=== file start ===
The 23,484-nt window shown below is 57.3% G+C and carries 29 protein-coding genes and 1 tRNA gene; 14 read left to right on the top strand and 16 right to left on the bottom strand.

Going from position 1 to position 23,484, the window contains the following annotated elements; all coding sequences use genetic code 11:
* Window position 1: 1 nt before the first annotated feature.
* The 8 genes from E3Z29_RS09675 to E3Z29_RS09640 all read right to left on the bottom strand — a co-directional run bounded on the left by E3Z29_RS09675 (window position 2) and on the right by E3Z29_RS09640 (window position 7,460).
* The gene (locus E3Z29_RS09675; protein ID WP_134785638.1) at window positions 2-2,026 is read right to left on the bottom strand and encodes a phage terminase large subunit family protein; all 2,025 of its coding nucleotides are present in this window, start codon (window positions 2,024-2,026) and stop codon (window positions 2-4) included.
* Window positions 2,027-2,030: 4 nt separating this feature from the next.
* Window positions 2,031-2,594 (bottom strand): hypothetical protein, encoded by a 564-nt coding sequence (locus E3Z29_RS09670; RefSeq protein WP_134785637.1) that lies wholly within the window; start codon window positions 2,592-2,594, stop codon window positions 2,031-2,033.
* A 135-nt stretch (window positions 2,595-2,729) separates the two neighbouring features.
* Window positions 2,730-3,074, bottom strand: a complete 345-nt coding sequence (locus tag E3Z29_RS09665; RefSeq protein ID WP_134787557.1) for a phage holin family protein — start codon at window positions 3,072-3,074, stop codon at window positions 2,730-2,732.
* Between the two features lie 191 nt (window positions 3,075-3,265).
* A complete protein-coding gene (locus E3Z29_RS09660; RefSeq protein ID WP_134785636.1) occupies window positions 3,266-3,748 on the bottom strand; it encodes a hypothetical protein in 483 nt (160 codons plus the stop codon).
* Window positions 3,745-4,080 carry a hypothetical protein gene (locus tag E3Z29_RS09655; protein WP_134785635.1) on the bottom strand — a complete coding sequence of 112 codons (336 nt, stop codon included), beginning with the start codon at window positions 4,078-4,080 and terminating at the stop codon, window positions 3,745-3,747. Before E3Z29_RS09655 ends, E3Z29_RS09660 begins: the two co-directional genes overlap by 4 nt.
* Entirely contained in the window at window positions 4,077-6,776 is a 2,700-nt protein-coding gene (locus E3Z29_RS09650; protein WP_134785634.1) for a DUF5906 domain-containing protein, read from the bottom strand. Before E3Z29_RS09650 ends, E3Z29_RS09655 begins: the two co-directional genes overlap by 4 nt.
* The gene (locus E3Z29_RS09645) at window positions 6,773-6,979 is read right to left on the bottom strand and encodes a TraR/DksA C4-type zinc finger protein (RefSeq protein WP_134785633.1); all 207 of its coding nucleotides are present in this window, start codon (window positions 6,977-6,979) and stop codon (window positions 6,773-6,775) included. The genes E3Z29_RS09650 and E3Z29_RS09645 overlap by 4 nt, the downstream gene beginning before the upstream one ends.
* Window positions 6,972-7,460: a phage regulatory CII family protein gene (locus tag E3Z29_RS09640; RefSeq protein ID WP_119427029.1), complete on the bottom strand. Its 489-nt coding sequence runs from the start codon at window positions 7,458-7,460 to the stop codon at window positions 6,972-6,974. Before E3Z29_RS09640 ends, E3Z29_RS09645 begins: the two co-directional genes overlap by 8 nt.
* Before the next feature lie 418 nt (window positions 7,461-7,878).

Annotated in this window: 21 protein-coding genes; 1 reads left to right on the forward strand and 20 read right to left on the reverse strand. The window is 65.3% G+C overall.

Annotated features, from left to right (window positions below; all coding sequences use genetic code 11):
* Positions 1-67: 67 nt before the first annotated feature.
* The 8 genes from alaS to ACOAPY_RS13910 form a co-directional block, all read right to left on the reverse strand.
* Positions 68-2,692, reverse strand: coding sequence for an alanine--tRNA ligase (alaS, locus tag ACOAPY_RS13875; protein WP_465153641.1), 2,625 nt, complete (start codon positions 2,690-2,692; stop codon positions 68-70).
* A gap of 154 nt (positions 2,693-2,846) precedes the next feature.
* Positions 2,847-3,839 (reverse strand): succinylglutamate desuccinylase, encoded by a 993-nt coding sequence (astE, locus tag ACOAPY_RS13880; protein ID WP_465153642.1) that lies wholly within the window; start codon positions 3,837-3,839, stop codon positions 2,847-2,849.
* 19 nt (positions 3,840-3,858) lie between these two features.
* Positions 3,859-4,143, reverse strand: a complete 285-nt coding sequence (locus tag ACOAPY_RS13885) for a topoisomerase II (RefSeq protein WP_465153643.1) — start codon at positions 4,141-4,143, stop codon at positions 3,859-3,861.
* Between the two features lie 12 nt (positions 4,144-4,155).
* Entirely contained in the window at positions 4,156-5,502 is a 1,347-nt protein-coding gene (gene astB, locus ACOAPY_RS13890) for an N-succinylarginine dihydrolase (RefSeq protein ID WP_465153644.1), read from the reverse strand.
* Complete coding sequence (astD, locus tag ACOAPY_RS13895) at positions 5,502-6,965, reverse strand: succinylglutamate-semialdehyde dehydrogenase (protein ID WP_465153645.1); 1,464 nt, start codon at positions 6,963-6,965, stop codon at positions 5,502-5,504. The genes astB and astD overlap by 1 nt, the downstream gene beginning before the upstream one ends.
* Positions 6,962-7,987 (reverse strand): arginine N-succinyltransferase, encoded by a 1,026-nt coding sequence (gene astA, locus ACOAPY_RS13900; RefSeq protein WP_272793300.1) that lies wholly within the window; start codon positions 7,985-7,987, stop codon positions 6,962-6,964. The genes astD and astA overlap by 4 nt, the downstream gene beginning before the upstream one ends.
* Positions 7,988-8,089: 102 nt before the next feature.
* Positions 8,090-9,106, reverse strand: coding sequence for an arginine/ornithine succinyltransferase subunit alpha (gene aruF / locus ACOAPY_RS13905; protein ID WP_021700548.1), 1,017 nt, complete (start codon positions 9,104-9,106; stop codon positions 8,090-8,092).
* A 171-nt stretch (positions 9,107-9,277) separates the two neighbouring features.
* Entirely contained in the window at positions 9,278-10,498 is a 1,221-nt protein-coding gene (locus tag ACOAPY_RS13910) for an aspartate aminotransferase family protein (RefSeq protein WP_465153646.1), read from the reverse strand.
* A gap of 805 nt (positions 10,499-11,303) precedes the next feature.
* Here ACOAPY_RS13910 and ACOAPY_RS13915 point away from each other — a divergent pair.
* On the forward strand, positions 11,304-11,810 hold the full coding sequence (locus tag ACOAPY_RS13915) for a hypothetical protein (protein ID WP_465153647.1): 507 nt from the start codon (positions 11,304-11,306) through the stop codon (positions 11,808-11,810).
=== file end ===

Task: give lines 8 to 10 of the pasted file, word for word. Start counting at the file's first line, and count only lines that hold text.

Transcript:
* A 135-nt stretch (window positions 2,595-2,729) separates the two neighbouring features.
* Window positions 2,730-3,074, bottom strand: a complete 345-nt coding sequence (locus tag E3Z29_RS09665; RefSeq protein ID WP_134787557.1) for a phage holin family protein — start codon at window positions 3,072-3,074, stop codon at window positions 2,730-2,732.
* Between the two features lie 191 nt (window positions 3,075-3,265).